The Spies Have It Interman Debut Boasts New Take On Old Tales

The Spies Have It Interman Debut Boasts New Take On Old Tales
For years, the ultimate in sophisticated cachet has been the international spy. The glamour, the mystique, the beautiful women and even more beautiful clothes — it's all so elegant and yet deliciously sinister as well. James Bond used to be one of those spies — his original incarnation, as envisioned by Ian Fleming, was exactly that — but he's gone the way of technology, now more gadget than man. Take away his utility belt and Bond would be helpless.

Enter The Interman, the next evolution in international espionage. By adding an element of science fiction to this most classic storytelling device, creator Jeff Parker is both advancing the genre and returning it to its beloved roots. Without the sci-fi element, this new spy is actually very much the old spy: a return to the backdoor dealings in a world populated by backstabbing liars and double-crosses. Parker has redesigned the spy genre by infusing it with elements taken from early classics and blending them with his own unique vision.

Parker got a shaky start in the comics industry almost ten years ago, on a project that folded almost immediately. He's since dabbled sporadically in other forms of art but always comes back to comics. "I've worked in animation and storyboarded for live action TV, and even though that work always pays better, I feel weird if I'm not making comics," Parker says. "Sony Animation was full of ex-comics people who were happy to have regular work with benefits and easier deadlines, but I'd still walk into the comics shop, look at the books on the wall and feel left out. I'd think, ‘I've got to get back into that cruel chaotic world that doesn't necessarily reward hard work!'"

Parker isn't easing his way back into this easily — his creator-owned Interman debut is launching as a full-blown graphic novel. Although it looks professionally sleek, with great paper and well-paced, beautifully coloured panels that would rival anything from DC or Marvel, it still is an independent book and has been treated as such. "I think I got a lot of press just for that reason. The huge chorus of ‘Is he out of his mind?' served as good advertising for the book. One book is just simpler than four, and that's what my brain could handle. I probably couldn't have afforded to print a series and a full book, so I opted for what seemed to be the future of comics. And for adult level comics, the graphic novel probably is the future, if not the present."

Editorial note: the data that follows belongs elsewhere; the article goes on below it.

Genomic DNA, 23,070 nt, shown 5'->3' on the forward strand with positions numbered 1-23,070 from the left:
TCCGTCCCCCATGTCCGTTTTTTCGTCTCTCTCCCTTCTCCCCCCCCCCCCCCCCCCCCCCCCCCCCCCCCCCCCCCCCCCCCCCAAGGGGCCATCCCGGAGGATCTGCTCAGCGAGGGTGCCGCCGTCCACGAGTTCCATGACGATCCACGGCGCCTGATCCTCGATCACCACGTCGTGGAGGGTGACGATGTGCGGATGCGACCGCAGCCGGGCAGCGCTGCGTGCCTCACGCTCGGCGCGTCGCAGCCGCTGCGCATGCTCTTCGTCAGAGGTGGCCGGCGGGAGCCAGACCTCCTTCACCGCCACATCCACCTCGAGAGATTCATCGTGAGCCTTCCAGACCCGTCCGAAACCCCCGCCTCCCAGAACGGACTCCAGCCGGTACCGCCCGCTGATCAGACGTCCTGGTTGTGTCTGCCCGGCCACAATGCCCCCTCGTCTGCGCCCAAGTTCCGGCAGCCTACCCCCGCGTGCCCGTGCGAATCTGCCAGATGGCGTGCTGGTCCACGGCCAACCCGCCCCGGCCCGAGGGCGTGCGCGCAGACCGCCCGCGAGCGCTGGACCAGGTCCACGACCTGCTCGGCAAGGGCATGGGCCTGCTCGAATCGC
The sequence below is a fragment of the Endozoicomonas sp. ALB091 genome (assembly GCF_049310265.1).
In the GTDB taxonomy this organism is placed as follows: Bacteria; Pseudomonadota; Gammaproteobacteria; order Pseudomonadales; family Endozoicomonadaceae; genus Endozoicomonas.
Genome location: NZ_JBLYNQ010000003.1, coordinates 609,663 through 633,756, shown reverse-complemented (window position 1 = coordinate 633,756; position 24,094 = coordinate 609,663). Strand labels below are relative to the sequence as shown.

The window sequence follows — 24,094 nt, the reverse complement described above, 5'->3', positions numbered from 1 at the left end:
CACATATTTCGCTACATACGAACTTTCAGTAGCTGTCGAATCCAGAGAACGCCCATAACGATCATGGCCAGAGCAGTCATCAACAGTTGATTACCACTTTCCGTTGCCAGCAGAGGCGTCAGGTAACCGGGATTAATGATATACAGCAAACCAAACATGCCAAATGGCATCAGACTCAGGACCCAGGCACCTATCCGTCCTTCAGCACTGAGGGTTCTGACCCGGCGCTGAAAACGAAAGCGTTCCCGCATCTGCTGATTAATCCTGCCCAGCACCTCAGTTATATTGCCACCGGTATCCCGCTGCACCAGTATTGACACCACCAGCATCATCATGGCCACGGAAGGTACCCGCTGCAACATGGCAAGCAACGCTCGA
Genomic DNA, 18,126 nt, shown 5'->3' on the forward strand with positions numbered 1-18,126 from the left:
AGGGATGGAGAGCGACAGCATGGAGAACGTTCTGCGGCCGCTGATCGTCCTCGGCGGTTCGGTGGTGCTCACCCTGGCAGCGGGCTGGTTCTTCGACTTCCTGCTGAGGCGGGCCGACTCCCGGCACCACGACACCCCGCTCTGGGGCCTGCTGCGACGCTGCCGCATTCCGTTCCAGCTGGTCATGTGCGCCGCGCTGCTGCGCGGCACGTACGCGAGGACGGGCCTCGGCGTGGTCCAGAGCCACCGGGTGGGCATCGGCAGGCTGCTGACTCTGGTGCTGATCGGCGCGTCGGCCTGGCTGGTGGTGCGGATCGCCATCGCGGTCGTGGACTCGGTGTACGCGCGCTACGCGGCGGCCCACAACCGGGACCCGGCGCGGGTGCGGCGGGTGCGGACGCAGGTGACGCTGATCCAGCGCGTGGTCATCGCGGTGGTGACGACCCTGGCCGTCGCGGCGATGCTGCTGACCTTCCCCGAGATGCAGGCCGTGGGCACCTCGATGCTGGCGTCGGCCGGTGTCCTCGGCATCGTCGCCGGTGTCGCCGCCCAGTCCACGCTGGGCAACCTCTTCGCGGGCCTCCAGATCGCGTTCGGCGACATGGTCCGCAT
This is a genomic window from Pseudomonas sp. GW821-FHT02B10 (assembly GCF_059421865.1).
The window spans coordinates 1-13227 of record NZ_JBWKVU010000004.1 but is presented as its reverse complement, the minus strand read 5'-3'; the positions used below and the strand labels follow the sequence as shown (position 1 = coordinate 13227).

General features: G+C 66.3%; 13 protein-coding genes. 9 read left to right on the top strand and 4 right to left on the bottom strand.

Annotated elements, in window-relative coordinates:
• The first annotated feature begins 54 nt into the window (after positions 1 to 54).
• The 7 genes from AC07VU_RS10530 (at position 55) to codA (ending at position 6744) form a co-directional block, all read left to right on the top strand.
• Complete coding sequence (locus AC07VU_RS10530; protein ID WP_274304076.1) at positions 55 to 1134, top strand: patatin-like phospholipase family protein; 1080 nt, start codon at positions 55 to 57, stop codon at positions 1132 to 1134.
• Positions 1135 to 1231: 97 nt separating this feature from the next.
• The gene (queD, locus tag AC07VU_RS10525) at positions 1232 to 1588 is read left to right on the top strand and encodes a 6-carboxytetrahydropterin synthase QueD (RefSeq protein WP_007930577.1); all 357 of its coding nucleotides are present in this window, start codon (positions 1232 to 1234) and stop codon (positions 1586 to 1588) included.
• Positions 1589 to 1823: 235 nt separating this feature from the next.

In fact, the book looks so pro, it's hard to believe there wasn't a grant involved. "Money I got the usual way: saving, borrowing and overusing my credit. I wish I had some cool anecdote for that like ‘I won the printing budget in a poker game against [comics stalwart] Jim Lee' or some such. But I don't. [Conversely], I don't have the overhead that Marvel or DC do, so as a small publisher I can afford to do some nice things with the format. That's a strange logic to follow, I know."

The Interman has been described as a cross between James Bond and Jason Bourne with a science fiction twist. Armed with the ability to completely adapt to his environment, from surviving to sub zero temperatures to growing gills in order to breathe underwater, Parker's creation boasts of technology that seems to be right around the corner. With so many different variations on the spy theme, one has to wonder if people will take to Parker's vision of the genre. Watching the romance and intrigue of James Bond unfold on the big screen, with all the different personas created by influential leading men, has embedded a certain image of the international spy. But the sexy, well rounded man of the world is a far cry from Parker's naïve young man of intrigue. Parker's spy has one distinct advantage over Bond: he would be able to find his lady in a crowded room in the dark by following her scent. And that is sexy.




Beer and Cigarettes
With the release of his collection, Cigarro & Cerveja: Round One, Tony Esteves displays a good sense of what's funny. Using a cigarette smoking rabbit and a beer drinking goose to illustrate familiar social settings is brilliant. In fact, their familiarity might be too disturbing: after all, you'll identify with either the rabbit or the goose in almost every scenario.

Originally published in Gateway, the student newspaper for the University of Alberta, Esteves decided to start posting his comics on his own website after being bombarded with requests for more Cigarro & Cerveja. "The comics would hit the website after they were in print and eventually I just continued to post comics on the website because of emails I would receive asking why I haven't updated in a while."

Although happy with reprinting the comic content already on his website, Esteves has thought about the possibility of coming up with completely new content to publish monthly in comic format. "I never thought of serialising into a monthly comic using my existing comic strips. I have thought of creating brand new 24-page stories and possibly serialising that. The weekly schedule of C&C has kept me happily occupied though."

Publishing his web comic as a graphic novel instead of serialising it first in comic form was never an issue for him. "I never thought of it as being risky. I have picked up books of the collected Calvin & Hobbes, The Far Side, and Garfield books. Those books are in a sense trade paperback formats. I figured that was the way to go when it came to collecting a comic strip. I am now such a big collector of trade paperbacks that I see going with a serialised monthly comic as more risky for an independent cartoonist."